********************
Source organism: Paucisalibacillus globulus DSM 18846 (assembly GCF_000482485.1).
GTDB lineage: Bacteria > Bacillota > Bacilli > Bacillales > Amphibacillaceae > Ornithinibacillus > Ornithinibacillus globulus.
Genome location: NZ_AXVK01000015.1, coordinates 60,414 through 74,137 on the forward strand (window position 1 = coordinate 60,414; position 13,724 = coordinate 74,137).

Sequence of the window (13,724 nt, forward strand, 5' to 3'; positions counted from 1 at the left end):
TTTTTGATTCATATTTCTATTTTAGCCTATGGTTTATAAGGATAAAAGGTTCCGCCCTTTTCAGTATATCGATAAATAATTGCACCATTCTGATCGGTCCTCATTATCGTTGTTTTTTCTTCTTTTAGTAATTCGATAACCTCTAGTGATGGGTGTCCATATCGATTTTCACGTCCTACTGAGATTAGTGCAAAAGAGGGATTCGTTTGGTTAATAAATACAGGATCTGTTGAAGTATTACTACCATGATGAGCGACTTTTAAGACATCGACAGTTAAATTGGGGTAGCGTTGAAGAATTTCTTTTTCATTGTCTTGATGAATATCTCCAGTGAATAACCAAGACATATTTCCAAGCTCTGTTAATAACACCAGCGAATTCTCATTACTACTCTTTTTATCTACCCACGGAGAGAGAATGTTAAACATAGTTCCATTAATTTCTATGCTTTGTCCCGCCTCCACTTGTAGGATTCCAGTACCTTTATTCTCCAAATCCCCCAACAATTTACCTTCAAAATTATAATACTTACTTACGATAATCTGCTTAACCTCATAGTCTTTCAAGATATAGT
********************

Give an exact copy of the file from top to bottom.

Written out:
Source organism: Paucisalibacillus globulus DSM 18846 (assembly GCF_000482485.1).
GTDB lineage: Bacteria > Bacillota > Bacilli > Bacillales > Amphibacillaceae > Ornithinibacillus > Ornithinibacillus globulus.
Genome location: NZ_AXVK01000015.1, coordinates 60,414 through 74,137 on the forward strand (window position 1 = coordinate 60,414; position 13,724 = coordinate 74,137).

Sequence of the window (13,724 nt, forward strand, 5' to 3'; positions counted from 1 at the left end):
TTTTTGATTCATATTTCTATTTTAGCCTATGGTTTATAAGGATAAAAGGTTCCGCCCTTTTCAGTATATCGATAAATAATTGCACCATTCTGATCGGTCCTCATTATCGTTGTTTTTTCTTCTTTTAGTAATTCGATAACCTCTAGTGATGGGTGTCCATATCGATTTTCACGTCCTACTGAGATTAGTGCAAAAGAGGGATTCGTTTGGTTAATAAATACAGGATCTGTTGAAGTATTACTACCATGATGAGCGACTTTTAAGACATCGACAGTTAAATTGGGGTAGCGTTGAAGAATTTCTTTTTCATTGTCTTGATGAATATCTCCAGTGAATAACCAAGACATATTTCCAAGCTCTGTTAATAACACCAGCGAATTCTCATTACTACTCTTTTTATCTACCCACGGAGAGAGAATGTTAAACATAGTTCCATTAATTTCTATGCTTTGTCCCGCCTCCACTTGTAGGATTCCAGTACCTTTATTCTCCAAATCCCCCAACAATTTACCTTCAAAATTATAATACTTACTTACGATAATCTGCTTAACCTCATAGTCTTTCAAGATATAGT